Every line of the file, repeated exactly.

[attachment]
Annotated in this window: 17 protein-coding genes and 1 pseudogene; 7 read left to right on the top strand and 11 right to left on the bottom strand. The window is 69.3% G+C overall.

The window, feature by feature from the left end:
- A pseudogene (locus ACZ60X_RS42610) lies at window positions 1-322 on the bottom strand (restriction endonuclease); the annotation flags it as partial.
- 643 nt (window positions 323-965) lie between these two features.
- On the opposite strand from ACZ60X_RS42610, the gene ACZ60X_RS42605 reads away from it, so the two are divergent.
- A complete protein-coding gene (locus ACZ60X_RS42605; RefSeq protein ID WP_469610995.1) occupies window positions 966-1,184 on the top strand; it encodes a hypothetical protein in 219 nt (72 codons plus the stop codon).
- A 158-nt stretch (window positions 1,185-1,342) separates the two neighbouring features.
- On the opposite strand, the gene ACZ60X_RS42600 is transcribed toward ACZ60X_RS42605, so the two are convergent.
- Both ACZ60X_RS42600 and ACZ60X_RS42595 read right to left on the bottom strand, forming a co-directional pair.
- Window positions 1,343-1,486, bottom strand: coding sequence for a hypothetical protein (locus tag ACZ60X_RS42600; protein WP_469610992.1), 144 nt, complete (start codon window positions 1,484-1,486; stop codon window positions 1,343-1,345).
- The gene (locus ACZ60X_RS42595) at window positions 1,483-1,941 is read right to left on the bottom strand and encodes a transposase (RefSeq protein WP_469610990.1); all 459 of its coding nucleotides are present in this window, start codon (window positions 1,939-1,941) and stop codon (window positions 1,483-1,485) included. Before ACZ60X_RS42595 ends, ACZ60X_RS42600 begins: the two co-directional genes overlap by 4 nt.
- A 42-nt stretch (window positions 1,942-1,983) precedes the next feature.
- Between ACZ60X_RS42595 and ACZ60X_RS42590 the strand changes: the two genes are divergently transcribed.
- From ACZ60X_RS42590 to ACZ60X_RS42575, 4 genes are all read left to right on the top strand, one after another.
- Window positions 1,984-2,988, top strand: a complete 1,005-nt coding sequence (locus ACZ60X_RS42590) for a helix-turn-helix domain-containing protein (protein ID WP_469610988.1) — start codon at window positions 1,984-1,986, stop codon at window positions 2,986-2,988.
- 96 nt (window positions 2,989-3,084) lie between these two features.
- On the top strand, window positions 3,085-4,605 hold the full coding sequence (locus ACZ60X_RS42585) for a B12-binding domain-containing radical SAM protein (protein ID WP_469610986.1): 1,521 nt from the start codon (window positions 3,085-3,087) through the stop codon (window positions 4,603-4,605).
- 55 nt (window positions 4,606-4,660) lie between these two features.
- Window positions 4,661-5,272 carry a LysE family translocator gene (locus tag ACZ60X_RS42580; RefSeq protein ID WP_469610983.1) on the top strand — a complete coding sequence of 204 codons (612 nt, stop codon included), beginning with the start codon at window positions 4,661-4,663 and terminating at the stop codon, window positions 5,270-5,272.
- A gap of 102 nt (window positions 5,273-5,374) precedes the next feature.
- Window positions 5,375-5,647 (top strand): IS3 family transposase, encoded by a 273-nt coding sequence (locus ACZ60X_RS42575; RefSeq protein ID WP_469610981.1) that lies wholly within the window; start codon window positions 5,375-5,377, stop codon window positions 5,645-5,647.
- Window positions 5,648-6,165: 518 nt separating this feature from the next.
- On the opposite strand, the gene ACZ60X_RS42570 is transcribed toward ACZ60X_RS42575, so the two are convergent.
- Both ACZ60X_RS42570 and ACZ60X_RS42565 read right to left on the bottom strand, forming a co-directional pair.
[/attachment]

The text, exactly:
Annotated in this window: 17 protein-coding genes and 1 pseudogene; 7 read left to right on the top strand and 11 right to left on the bottom strand. The window is 69.3% G+C overall.

The window, feature by feature from the left end:
- A pseudogene (locus ACZ60X_RS42610) lies at window positions 1-322 on the bottom strand (restriction endonuclease); the annotation flags it as partial.
- 643 nt (window positions 323-965) lie between these two features.
- On the opposite strand from ACZ60X_RS42610, the gene ACZ60X_RS42605 reads away from it, so the two are divergent.
- A complete protein-coding gene (locus ACZ60X_RS42605; RefSeq protein ID WP_469610995.1) occupies window positions 966-1,184 on the top strand; it encodes a hypothetical protein in 219 nt (72 codons plus the stop codon).
- A 158-nt stretch (window positions 1,185-1,342) separates the two neighbouring features.
- On the opposite strand, the gene ACZ60X_RS42600 is transcribed toward ACZ60X_RS42605, so the two are convergent.
- Both ACZ60X_RS42600 and ACZ60X_RS42595 read right to left on the bottom strand, forming a co-directional pair.
- Window positions 1,343-1,486, bottom strand: coding sequence for a hypothetical protein (locus tag ACZ60X_RS42600; protein WP_469610992.1), 144 nt, complete (start codon window positions 1,484-1,486; stop codon window positions 1,343-1,345).
- The gene (locus ACZ60X_RS42595) at window positions 1,483-1,941 is read right to left on the bottom strand and encodes a transposase (RefSeq protein WP_469610990.1); all 459 of its coding nucleotides are present in this window, start codon (window positions 1,939-1,941) and stop codon (window positions 1,483-1,485) included. Before ACZ60X_RS42595 ends, ACZ60X_RS42600 begins: the two co-directional genes overlap by 4 nt.
- A 42-nt stretch (window positions 1,942-1,983) precedes the next feature.
- Between ACZ60X_RS42595 and ACZ60X_RS42590 the strand changes: the two genes are divergently transcribed.
- From ACZ60X_RS42590 to ACZ60X_RS42575, 4 genes are all read left to right on the top strand, one after another.
- Window positions 1,984-2,988, top strand: a complete 1,005-nt coding sequence (locus ACZ60X_RS42590) for a helix-turn-helix domain-containing protein (protein ID WP_469610988.1) — start codon at window positions 1,984-1,986, stop codon at window positions 2,986-2,988.
- 96 nt (window positions 2,989-3,084) lie between these two features.
- On the top strand, window positions 3,085-4,605 hold the full coding sequence (locus ACZ60X_RS42585) for a B12-binding domain-containing radical SAM protein (protein ID WP_469610986.1): 1,521 nt from the start codon (window positions 3,085-3,087) through the stop codon (window positions 4,603-4,605).
- 55 nt (window positions 4,606-4,660) lie between these two features.
- Window positions 4,661-5,272 carry a LysE family translocator gene (locus tag ACZ60X_RS42580; RefSeq protein ID WP_469610983.1) on the top strand — a complete coding sequence of 204 codons (612 nt, stop codon included), beginning with the start codon at window positions 4,661-4,663 and terminating at the stop codon, window positions 5,270-5,272.
- A gap of 102 nt (window positions 5,273-5,374) precedes the next feature.
- Window positions 5,375-5,647 (top strand): IS3 family transposase, encoded by a 273-nt coding sequence (locus ACZ60X_RS42575; RefSeq protein ID WP_469610981.1) that lies wholly within the window; start codon window positions 5,375-5,377, stop codon window positions 5,645-5,647.
- Window positions 5,648-6,165: 518 nt separating this feature from the next.
- On the opposite strand, the gene ACZ60X_RS42570 is transcribed toward ACZ60X_RS42575, so the two are convergent.
- Both ACZ60X_RS42570 and ACZ60X_RS42565 read right to left on the bottom strand, forming a co-directional pair.